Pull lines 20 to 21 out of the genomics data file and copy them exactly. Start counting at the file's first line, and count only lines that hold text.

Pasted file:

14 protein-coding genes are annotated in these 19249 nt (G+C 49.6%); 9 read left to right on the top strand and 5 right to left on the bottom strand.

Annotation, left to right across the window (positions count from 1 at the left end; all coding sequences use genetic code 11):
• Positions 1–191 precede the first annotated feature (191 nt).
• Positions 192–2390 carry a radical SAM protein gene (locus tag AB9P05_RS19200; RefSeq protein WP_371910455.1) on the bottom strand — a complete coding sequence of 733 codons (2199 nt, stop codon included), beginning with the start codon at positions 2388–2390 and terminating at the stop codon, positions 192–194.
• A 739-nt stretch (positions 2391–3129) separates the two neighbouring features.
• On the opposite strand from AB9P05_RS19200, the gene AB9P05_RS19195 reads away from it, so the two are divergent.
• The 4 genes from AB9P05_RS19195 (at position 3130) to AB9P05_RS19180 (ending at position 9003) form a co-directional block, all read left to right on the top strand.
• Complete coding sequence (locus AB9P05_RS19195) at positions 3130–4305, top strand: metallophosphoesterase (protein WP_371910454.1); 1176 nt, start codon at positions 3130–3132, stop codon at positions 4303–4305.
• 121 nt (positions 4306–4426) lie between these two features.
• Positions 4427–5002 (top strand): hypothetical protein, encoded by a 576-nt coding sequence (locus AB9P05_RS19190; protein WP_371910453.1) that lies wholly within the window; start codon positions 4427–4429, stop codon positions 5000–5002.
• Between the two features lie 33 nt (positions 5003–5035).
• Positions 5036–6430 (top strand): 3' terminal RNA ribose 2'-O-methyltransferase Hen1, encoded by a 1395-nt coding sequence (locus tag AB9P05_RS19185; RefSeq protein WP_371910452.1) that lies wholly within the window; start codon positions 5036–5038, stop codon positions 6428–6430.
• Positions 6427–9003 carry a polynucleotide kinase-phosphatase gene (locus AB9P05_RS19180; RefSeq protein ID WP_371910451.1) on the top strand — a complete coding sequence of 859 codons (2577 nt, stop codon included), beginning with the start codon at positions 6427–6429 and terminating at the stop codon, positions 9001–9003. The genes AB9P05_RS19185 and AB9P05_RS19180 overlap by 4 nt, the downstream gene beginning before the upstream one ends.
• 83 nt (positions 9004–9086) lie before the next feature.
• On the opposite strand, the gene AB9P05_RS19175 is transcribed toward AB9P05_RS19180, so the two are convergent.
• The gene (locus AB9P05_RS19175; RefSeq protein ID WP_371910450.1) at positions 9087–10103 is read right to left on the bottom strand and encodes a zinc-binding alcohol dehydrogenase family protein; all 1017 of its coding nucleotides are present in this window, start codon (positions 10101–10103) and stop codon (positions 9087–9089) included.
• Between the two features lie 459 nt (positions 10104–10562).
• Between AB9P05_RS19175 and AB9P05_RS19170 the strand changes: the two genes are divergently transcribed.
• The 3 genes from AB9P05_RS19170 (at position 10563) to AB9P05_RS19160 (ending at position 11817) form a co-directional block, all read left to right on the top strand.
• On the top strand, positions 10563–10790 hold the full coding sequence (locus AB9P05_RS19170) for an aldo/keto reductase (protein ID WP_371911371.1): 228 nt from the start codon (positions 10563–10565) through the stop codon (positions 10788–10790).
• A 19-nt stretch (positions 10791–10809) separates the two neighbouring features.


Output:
• On the top strand, positions 10563–10790 hold the full coding sequence (locus AB9P05_RS19170) for an aldo/keto reductase (protein ID WP_371911371.1): 228 nt from the start codon (positions 10563–10565) through the stop codon (positions 10788–10790).
• A 19-nt stretch (positions 10791–10809) separates the two neighbouring features.